Photo courtesy: Click  LINK
However it may be, personally to me, Wikipedia has been the first mother website that feeds me with a skeleton of ideas and a link to add flesh on my write-ups. Academically, it was more than a literary embassy that housed information about the entire world. And thus, for being a template of information and guide, I wish Wikipedia, an esteemed 15th Anniversary. May you continue to enlighten the entire world.  
“Wikipedia is the best thing ever. Anyone in the world can write anything they want about any subject. So you know you are getting the best possible information” – Steve Carrell     

Saturday, January 16, 2016

Empowerment + Entitlement = Enrichment



“It is only through the Empowerment that grassroots democracy will secure their Entitlement to grassroots development and together lead to Enrichment of all”, said the former Diplomat turned Politician, Mani Shankar Aiyar, who addressed on Friday Forum Lecture yesterday at the bravura hall of Royal Institute for Governance and Strategic Studies (RIGSS) in Phuentsholing.
Envisioned by His Majesty the King, who is also the Patron of this autonomous body, RIGSS is a premier institute for the promotion of excellence in governance, leadership and strategic studies. As a leading leadership establishment, it offers an avenue to coach and educate both incumbent and potential future leaders of Bhutan on governance, leadership and policies that can comfortably move Bhutan into the 21st century and beyond. So far, it has trained a huge number of legislators, executives and bureaucrats that forms the top helms of the varied organizations and has a decision making influence.
Besides, various enriching activities for the participants, the final day of the training program is graced by the keynote delivery of eminent personalities from both home and abroad.
As such, I was fortunate to have a privilege in attending the 12th Friday Forum Lecture by His Excellency Mani Shankar (although I was not a participant who had an official passport of eligibility). The grandiose hall was pregnant with the presence of some Cabinet Ministers, Members of Parliament, bureaucrats and largely by the civil servants from different sectors. And more blessedly, the grandeur of that magnificent and enchanting talk was further venerated by the Royal glamour due to the presence of His Majesty the King. So, basically that evening, my heart sang a song of double happiness: seeing His Majesty the King and listening to a prolific public orator.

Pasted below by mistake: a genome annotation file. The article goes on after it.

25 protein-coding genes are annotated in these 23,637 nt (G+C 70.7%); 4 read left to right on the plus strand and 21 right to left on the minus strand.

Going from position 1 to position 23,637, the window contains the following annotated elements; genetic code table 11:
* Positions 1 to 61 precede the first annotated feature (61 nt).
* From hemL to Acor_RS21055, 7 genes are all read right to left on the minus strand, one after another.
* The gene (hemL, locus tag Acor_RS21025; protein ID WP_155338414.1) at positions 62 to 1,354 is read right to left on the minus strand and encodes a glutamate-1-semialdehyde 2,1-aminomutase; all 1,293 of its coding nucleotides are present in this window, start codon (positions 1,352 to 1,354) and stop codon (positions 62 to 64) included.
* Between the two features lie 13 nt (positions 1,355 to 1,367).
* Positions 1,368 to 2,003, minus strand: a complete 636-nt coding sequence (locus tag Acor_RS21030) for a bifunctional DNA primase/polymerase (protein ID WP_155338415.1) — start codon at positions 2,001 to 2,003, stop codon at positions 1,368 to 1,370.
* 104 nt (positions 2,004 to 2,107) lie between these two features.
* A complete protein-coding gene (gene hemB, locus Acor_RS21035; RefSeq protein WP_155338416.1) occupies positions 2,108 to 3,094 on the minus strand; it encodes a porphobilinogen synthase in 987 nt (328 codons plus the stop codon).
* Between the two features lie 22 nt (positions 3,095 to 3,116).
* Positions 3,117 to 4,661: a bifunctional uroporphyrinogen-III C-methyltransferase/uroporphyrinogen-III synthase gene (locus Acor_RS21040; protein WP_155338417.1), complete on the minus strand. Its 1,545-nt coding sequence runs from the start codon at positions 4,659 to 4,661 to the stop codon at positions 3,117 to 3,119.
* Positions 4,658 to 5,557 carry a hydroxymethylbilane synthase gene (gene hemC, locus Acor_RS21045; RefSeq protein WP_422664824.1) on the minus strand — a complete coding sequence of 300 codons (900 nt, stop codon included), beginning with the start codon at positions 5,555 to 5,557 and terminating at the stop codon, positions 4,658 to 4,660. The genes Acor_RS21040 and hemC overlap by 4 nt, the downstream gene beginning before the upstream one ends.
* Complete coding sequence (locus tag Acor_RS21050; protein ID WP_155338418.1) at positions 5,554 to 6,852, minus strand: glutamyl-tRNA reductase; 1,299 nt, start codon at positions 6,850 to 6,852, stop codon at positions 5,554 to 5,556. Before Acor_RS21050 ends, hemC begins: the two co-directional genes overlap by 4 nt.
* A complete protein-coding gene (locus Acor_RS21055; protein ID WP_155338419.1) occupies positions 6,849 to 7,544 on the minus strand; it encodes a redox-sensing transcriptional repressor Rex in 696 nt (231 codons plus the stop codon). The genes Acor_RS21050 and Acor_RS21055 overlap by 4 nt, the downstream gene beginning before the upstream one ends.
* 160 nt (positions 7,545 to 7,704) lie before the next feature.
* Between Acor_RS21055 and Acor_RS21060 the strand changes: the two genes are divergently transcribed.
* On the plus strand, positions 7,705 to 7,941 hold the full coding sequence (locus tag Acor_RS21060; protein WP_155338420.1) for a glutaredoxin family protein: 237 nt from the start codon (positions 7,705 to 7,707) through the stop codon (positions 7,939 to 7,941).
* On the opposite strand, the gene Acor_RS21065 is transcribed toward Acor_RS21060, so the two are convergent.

His Excellency Mani Shankar, who has served from the time of Rajiv Gandhi, the 6th Indian Prime Minister, narrated a talk titled, “Democracy – From Parliament to the Grassroots” largely based on his experiences of a being a politician from the world’s largest democracy.
Photo courtesy: Click LINK
Rajiv Gandhi used to say, Mr Shankar told the floor that, “India is the world’s largest democracy but it is also the world’s least representative democracy”. The crowd roared into an insoluble laughter. He referred this statement based on the current Indian population which is at staggering 1.2 billion being represented by just only 5000 elected people’s representatives.
In the course of narrating the birth of Indian democracy, the former Union Minister of Panchayati Raj boasted that, “Indian democracy is unique in a sense that the country adopted democracy as soon as it’s independence from the British colonization in 1947 and democracy is still surviving”. So, he shared the floor about the secrets of Rajiv Gandhi’s bold initiatives (despite many failures and condemnation) to sustain democracy in grassroots development through grassroots democracy by introducing Panchayati Raj. Because of this unique local government proposal, His Excellency, shared this success story of stabilizing democracy in the large India by having established close to 2.5 lakh elected institutions of local government with 30 lakh representatives of which impressive 10 lakh are women.
“This exercise of gender empowerment which in scale is without precedent in history or parallel in the world” he said. And more interestingly, the Panchayati Raj groups are largely composed of deprived sections of Indian society, particularly the scheduled castes and the scheduled tribes.
“But unfortunately, this silent revolution in empowerment is being virtually blacked out in the media”. 
He stated that for economic progress to translate into equitable progress, democracy was to be taken to the grassroots level by giving local community the Empowerment. When they are empowered, they can voice for their right to Entitlement for the basic infrastructures like health, education, water and sanitation. Consequently, when all the sections of the society have secured entitlements, this is where the road to Enrichment begins.
“Now, the Panchayat Raj has a constitutional sanction that makes it irreversible, irremovable and ineluctable because it gives the local community to determine the fate of its local destiny while at the same time remaining part of the larger destiny of the State”.
While as much as I was engaged in his capturing talk pondering about the evolutionary stages of democracy in India and its struggles and survival despite being populous, I couldn’t fathom how insightful and farsighted our Kings were, particularly the fourth Druk Gyalpo, who ushered in the democracy as the Royal gift to the people of Bhutan with all these settings in place inside a unique development model, the Gross National Happiness.
I humbly acknowledge Mr. Shankar for the lecture which not only Encapsulated with wisdom and political acumen, but also Engaged, Excited, Energized and Educated me beyond compare.
Thank you Mr. Chewang Rinzin, the RIGSS coordinator and the current Member Secretary, for floating an invitation to all the non-participants of the RIGSS program.
“The democracy will cease to exist when you take away from those who are willing to work and give to those who would not” – Thomas Jefferson